FIG. 4 is a detailed circuit diagram of the semiconductor device of FIG. 3. FIG. 4 shows a semiconductor memory device including a memory cell as the semiconductor device.

A connection structure of primary lines WL00 to WLnn will now be described with reference to FIG. 4. Primary lines (e.g., WL00, WL10, . . . , WLn0) respectively selected in the layers (cell layers) CA0 to CAn are commonly connected to each other.

For example, first lines (e.g., WL00, WL10, . . . , WLn0) disposed in the same position are commonly connected to each other. The first lines (e.g., WL00, WL10, . . . , WLn0) disposed in the same position may mean first lines (e.g., WL00, WL10, . . . , WLn0) using the same X-address in the layers CA0 to CAn.

Thus, a plurality of first lines (e.g., the first lines WL00, WL10, . . . , WLn0) corresponding to one first line per layer can be accessed (e.g., enabled) at the same time with a single X-address. Accordingly, the number of X-addresses applied to select a specific memory cell is identical to the number of first lines WL00, WL10, . . . , WLn0 in a single layer (e.g., CA0), that is, as in a regular cell array structure.

The first lines (e.g., WL00, WL10, . . . , WLn0), which are commonly connected for the layers CA0 to Can, are controlled by a single first line driver (e.g., WD0). That is, a first line driver generates an access signal in response to a single first line enable signal (e.g., WE0), and the access signal can enable the commonly connected first lines (e.g., WL00, WL10, . . . , WLn0) at the same time.

As shown in FIG. 4, when each of the layers CA0 to CAn includes a memory cell, the first lines WL00 to WLnn are wordlines, and the access signal corresponds to a voltage level signal for allowing access to the wordlines.

A structure in which first lines of the layers CA0 to CAn are commonly connected can be understood as a common signal delivery path existing to deliver an access signal to the first lines of the layers CA0 to CAn.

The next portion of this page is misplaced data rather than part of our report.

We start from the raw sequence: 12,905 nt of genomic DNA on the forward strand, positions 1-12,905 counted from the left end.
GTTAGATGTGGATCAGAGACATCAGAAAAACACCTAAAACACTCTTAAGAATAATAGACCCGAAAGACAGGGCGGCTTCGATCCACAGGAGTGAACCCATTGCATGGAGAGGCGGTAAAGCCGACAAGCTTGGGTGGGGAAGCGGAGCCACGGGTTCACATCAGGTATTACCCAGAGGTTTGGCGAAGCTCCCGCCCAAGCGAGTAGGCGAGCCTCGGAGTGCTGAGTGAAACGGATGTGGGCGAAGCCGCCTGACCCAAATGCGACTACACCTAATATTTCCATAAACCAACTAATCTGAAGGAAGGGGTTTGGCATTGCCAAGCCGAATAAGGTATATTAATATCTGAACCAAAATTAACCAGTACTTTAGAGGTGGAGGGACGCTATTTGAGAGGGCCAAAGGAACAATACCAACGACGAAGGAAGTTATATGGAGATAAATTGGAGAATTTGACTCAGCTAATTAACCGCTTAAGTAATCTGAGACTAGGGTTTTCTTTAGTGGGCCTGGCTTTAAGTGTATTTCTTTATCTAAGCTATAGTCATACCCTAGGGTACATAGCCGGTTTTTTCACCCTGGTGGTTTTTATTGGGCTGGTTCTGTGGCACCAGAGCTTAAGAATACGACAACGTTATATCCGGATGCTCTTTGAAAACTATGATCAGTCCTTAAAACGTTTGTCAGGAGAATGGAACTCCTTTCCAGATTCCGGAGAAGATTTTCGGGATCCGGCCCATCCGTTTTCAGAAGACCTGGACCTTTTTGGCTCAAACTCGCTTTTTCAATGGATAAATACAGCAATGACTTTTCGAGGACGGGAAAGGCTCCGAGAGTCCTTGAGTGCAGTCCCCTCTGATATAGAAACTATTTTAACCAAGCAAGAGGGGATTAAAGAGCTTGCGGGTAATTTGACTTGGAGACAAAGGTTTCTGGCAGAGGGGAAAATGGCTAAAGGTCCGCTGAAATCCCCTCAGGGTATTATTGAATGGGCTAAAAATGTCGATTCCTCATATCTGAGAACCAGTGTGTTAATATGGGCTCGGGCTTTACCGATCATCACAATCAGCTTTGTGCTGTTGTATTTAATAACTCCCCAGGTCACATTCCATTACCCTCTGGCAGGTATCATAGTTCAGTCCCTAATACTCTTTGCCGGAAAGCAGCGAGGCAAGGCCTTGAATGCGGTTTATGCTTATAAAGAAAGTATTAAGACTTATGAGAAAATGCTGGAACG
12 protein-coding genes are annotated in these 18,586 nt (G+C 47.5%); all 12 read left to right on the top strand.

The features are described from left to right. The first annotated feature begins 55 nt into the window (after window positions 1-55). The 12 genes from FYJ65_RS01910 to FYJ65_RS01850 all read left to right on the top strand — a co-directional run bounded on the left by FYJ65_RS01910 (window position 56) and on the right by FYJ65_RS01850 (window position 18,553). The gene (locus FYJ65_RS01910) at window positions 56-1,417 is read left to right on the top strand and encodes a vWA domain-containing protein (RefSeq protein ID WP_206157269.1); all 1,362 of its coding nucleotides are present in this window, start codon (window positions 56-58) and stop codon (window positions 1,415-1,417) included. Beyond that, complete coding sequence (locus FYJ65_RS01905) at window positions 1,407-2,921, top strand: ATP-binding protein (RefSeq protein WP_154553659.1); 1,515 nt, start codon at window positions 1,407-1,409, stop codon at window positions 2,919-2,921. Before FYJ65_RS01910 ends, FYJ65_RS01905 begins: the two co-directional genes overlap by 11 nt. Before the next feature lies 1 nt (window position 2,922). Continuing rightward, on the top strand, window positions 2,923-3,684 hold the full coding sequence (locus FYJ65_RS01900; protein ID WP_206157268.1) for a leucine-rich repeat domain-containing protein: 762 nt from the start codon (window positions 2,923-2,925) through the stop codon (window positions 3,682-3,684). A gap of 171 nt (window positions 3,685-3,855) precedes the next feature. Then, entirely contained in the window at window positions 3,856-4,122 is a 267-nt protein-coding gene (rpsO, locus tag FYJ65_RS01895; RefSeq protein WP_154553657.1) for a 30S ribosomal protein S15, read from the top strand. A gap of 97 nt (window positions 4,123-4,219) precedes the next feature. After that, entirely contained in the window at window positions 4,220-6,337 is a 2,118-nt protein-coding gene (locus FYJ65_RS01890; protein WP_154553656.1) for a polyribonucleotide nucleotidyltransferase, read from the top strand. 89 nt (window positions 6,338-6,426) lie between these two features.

For example, an access operation can be performed by delivering an access signal provided by a first line driver (e.g., WD0) in a predetermined direction (e.g., Z axis direction) and then delivering the access signal, which has been provided in the predetermined direction, in another direction (e.g., −Z axis direction) in each of the layers CA0 to CAn. In this case, the delivery path of the access signal in the Z axis direction (and −Z axis direction) can be shared in the layers CA0 to CAn. Each first line may be disposed in the common delivery path of the access signal or may include a delivery path in each layer, which is separated and disposed in each layer.

When each first line is defined as a delivery path separated and disposed in each layer, a third line may be further included in the semiconductor memory device 10 as a path (path in the Z axis direction and the −Z axis direction) for commonly delivering the access signal.

A connection structure of second lines BL00 to BLnn will now be described.

Each of the second lines BL00 to BLnn disposed in the layers CA0 to CAn is independently operated. For example, when a Y-address is applied to select a specific memory cell, the number of Y-addresses is identical to the number of second lines BL00 to BLnn.